Text size:

  • Small
  • Normal
  • Large

Bring Tehran in from the cold in nuclear talks

Let Tehran have its pretence of "negotiating from strength" on its nuclear programme, as long as it leads to a deal that benefits all parties involved.

The mood music from Almaty over the past few days hit a decidedly high note. Iran called the two-day talks in Kazakhstan a "turning point" in the dispute over its nuclear programme, while the United States was a bit more cautious, but did back a plan offering some relief on sanctions. After months of gloomy prognostications that talks would stall ahead of Iranian elections in June, the pleasant tone was an unexpected surprise.

Experience has shown, however, that one step forward in these negotiations is often followed by two steps back.

Iran has an unfortunate record of inconsistency in this dispute over the past decade. In 2009, for example, a proposal to swap uranium fuel stock - and thus address a key concern about Iran's domestic enrichment, which might be adapted to a weapons programme - broke down after Iranian negotiators returned home.

It is often domestic politics, rather than the niceties of international negotiations, that steer Iran's behaviour. While Supreme Leader Ayatollah Ali Khamenei has the whip hand in foreign policy, Tehran's tumultuous political rivalries make coherent policy difficult, and expose any sign of weakness as a career liability.

Iran's politicians have to be seen to be negotiating from a position of strength. This is, of course, a fiction. Sanctions are biting deeply into the economy, with an expected 40 per cent drop in oil revenues this year. In the worse-case scenario, Iran could face the overwhelming military might of the United States and its allies. Washington and other members of the P5+1 negotiating team have room to appear generous.

The deal proposed in Almaty would ease restrictions on Iran's energy exports, in return for Iran's commitment to cease enriching uranium to 20 per cent purity, which is used in healthcare but is also more easily converted into material that can be used in a weapon. If the two sides could strike that deal it would be an important, although reversible, first step.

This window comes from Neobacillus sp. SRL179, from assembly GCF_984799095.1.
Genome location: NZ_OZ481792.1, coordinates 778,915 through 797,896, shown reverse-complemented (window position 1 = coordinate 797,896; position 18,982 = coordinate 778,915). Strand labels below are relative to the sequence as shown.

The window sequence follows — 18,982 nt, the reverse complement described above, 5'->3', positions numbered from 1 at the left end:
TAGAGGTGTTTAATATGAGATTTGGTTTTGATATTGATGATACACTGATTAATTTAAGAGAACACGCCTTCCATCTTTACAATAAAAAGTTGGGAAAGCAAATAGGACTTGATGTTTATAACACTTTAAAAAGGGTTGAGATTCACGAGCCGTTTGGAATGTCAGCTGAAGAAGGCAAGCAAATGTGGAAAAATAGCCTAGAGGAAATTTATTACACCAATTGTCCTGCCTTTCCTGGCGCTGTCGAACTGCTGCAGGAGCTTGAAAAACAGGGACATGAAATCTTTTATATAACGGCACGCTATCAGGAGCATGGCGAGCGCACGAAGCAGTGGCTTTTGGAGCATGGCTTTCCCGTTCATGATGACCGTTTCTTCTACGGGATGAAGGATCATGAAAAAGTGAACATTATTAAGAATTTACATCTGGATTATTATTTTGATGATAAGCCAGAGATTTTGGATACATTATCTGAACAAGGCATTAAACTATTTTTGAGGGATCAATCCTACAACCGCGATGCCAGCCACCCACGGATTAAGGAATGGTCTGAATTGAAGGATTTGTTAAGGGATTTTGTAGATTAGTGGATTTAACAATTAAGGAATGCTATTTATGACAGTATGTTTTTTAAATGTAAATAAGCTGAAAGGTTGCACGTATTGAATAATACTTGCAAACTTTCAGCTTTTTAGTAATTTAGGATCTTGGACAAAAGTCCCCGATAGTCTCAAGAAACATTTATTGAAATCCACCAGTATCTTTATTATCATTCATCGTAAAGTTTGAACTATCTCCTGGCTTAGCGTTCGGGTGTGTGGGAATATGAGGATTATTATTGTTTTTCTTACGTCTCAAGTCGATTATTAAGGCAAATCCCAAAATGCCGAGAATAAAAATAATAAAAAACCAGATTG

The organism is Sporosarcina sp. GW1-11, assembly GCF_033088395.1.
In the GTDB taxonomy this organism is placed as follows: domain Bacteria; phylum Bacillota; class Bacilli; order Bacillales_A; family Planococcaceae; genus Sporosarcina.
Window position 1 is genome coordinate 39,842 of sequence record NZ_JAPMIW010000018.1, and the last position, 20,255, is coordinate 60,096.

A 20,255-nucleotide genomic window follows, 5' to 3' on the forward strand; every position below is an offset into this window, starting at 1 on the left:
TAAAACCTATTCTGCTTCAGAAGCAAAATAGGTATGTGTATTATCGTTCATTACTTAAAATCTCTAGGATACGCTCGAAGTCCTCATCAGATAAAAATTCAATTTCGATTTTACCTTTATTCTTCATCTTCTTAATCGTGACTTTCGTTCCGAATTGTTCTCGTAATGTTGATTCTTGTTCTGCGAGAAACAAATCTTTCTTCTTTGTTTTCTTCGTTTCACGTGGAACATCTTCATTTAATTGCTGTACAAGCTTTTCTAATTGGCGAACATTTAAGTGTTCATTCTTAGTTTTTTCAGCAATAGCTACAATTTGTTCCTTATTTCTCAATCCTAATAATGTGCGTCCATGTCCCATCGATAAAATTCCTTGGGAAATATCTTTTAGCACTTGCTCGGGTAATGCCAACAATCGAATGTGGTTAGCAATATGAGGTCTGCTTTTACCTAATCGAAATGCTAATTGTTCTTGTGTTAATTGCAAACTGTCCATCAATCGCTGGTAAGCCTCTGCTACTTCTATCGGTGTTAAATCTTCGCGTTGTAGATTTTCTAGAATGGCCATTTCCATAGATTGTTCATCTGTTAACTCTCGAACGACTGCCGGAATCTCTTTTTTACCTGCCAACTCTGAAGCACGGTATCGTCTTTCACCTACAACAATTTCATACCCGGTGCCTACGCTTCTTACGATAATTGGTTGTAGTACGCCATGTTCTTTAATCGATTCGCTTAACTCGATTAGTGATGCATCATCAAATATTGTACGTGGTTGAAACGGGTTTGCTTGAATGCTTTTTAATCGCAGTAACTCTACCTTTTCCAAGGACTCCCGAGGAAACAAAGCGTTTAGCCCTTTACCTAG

Tehran still insists that its nuclear programme is solely for civilian purposes, to which it has a right. In truth, there is conclusive evidence that scientists are working towards a "break out" capability, at which point Iran could assemble a nuclear weapon in a relatively short time.

Sanctions were designed to prevent that weapon from ever being built, not to punish the Iranian people or achieve regime change. At the next round of talks, negotiators might want to offer further carrots to their Iranian counterparts. Let Tehran have its pretence of "negotiating from strength" to reach a deal that benefits all parties involved.

Back to the top

More articles

Editor's Picks

 Ali Benflis, opposition leader and main rival to Algerian President Abdelaziz Bouteflika speaks to the press after casting his vote in the presidential elections at a polling station in Algiers on. Former prime minister Benflis ran against Bouteflika in 2004 but lost heavily, charging the vote was rigged 10 years ago and has said fraud will be his ‘main adversary’ during the election. Patrick Baz / AFP Photo

Best photography from around the world, April 17

The National View's photo editors pick the best images of the day from around the world.

 Above, the private pool of Ocean Heights' five-bedroom penthouse flat. Courtesy Christie’s International Real Estate

In pictures: Penthouse flat is height of Dubai luxury living

A five-bedroom penthouse in Ocean Heights in Dubai Marina is on sale for Dh25 million and comes with a private pool and an unparalleled view of Dubai.

Video: Local reactions to a national fishing ban

A federal fishing ban has been imposed by the UAE federal government, but local authorities are taking diiferent approaches to implementing the ban. Two fishermen tell two very different sides of the story. Produced by Paul O'Driscoll

 Walter Zenga is one win away from claiming silverware for the first time in the UAE. Karim Jaafar / AFP

Walter Zenga seeks early retribution at Al Jazira in Arabian Gulf Cup final

A victory over Al Ahli in the Arabian Gulf Cup final will help prove the Italian has turned around the fortunes of the capital club.

 The new Bentley GT Speed convertible on display at a press event of the New York International Auto Show. Jason Szenes / EPA

In pictures: Hot cars at New York International Auto Show

With more than 1 million visitors annually, the New York International Auto Show is one of the most important shows for the US car industry. Here are some of the vehicles to be shown in this year’s edition.

 The cast of Fast & Furious 7, including Michelle Rodriguez and Vin Diesel, centre, on set at Emirates Palace in Abu Dhabi. Jeffrey E Biteng / The National

Fast & Furious 7 filming in full swing at Emirates Palace

Filming for Fast & Furious 7 has started and we have the first photos of the cast and crew on set at Emirates Palace hotel this morning. Visitors staying at Emirates Palace say they have been kept away from certain areas in the grounds.


To add your event to The National listings, click here

Get the most from The National